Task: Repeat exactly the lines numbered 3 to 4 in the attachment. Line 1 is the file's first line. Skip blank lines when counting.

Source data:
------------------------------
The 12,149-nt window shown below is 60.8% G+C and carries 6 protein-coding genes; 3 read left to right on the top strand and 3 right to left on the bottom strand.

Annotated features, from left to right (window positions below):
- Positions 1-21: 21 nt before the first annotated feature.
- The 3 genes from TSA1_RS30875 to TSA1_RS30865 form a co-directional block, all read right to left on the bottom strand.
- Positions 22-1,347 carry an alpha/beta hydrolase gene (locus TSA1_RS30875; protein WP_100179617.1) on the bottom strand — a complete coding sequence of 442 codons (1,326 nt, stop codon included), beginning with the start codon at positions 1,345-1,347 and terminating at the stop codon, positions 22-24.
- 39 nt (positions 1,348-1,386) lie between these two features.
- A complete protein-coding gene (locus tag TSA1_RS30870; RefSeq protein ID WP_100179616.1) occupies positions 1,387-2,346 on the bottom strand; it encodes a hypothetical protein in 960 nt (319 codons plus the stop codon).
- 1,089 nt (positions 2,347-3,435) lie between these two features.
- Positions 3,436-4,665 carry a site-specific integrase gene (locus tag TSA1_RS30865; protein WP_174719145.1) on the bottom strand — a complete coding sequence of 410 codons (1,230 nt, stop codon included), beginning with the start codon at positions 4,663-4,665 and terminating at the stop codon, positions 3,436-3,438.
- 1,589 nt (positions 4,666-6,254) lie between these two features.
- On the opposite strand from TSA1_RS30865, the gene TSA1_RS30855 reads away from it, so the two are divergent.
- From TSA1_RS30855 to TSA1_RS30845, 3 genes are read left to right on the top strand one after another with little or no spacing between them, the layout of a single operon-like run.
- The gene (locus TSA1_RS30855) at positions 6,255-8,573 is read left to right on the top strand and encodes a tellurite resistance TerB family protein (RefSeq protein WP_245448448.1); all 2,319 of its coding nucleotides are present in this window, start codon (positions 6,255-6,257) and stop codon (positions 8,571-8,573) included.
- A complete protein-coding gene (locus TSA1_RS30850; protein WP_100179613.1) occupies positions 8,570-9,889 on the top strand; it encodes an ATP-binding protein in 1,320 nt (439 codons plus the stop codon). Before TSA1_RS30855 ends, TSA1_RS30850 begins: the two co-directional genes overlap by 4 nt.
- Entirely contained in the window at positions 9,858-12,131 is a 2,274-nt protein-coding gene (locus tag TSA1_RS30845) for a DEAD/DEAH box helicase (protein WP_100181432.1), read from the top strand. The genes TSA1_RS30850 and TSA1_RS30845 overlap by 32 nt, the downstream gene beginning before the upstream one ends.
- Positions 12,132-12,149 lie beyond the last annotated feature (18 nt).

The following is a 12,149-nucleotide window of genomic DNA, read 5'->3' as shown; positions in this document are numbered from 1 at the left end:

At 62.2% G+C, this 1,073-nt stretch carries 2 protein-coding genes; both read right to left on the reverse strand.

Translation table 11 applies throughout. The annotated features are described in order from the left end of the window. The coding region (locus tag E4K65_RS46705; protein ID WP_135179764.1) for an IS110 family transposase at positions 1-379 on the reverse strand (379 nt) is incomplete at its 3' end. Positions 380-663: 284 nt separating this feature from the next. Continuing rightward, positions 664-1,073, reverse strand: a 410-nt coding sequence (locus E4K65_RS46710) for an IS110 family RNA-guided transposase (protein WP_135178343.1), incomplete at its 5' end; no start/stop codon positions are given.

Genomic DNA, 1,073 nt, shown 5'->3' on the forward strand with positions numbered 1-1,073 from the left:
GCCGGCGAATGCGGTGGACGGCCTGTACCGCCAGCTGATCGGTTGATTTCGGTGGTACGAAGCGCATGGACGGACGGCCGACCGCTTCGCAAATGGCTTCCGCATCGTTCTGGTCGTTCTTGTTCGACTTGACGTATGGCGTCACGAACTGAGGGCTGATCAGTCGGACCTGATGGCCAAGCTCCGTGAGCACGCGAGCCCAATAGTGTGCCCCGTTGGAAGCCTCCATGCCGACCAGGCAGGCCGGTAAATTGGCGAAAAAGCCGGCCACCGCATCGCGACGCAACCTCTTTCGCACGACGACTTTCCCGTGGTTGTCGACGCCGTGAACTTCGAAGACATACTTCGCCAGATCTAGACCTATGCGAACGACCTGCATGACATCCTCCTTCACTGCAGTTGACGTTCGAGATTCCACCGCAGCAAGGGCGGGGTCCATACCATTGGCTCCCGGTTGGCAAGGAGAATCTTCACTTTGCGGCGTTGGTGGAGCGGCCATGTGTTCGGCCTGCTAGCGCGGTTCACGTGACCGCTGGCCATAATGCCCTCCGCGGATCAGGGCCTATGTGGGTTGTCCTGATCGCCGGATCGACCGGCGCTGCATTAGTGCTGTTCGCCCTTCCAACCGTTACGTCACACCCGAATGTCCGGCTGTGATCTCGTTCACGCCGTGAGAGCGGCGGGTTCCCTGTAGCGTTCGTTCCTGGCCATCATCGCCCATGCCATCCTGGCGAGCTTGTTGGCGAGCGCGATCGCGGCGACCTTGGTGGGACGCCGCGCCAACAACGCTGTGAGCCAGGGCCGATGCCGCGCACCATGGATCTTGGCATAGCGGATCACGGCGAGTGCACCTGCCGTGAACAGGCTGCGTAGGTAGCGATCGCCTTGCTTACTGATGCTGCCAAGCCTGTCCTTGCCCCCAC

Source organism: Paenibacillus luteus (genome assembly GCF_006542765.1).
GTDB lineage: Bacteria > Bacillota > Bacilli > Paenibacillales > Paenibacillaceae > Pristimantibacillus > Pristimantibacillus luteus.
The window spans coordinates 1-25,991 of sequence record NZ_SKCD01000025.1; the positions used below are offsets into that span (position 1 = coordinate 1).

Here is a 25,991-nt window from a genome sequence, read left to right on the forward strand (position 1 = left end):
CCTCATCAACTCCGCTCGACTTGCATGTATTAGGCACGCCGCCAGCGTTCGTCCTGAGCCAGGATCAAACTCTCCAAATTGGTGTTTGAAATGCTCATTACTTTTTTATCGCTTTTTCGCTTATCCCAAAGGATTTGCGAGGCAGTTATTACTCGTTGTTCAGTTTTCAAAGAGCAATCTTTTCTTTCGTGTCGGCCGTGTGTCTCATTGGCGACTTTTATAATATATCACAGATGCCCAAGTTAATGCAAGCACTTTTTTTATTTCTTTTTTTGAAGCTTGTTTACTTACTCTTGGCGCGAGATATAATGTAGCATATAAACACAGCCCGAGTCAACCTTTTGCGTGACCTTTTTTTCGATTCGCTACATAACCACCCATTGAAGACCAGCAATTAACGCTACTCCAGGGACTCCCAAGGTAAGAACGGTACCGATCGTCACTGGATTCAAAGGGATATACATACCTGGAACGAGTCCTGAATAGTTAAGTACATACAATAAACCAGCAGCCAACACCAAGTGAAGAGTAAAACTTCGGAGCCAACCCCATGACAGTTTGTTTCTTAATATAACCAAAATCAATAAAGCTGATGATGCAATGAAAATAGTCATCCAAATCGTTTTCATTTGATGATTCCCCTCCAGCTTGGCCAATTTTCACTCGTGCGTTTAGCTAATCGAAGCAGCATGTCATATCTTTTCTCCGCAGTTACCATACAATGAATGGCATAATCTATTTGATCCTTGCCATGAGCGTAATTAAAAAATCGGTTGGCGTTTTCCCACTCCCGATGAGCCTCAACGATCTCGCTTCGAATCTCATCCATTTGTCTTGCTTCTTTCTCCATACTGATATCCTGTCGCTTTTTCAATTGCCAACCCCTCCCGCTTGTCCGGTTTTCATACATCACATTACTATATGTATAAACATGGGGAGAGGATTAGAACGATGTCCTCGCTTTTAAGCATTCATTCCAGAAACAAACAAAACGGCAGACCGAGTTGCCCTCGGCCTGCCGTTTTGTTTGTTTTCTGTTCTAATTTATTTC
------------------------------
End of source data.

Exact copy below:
- Positions 1-21: 21 nt before the first annotated feature.
- The 3 genes from TSA1_RS30875 to TSA1_RS30865 form a co-directional block, all read right to left on the bottom strand.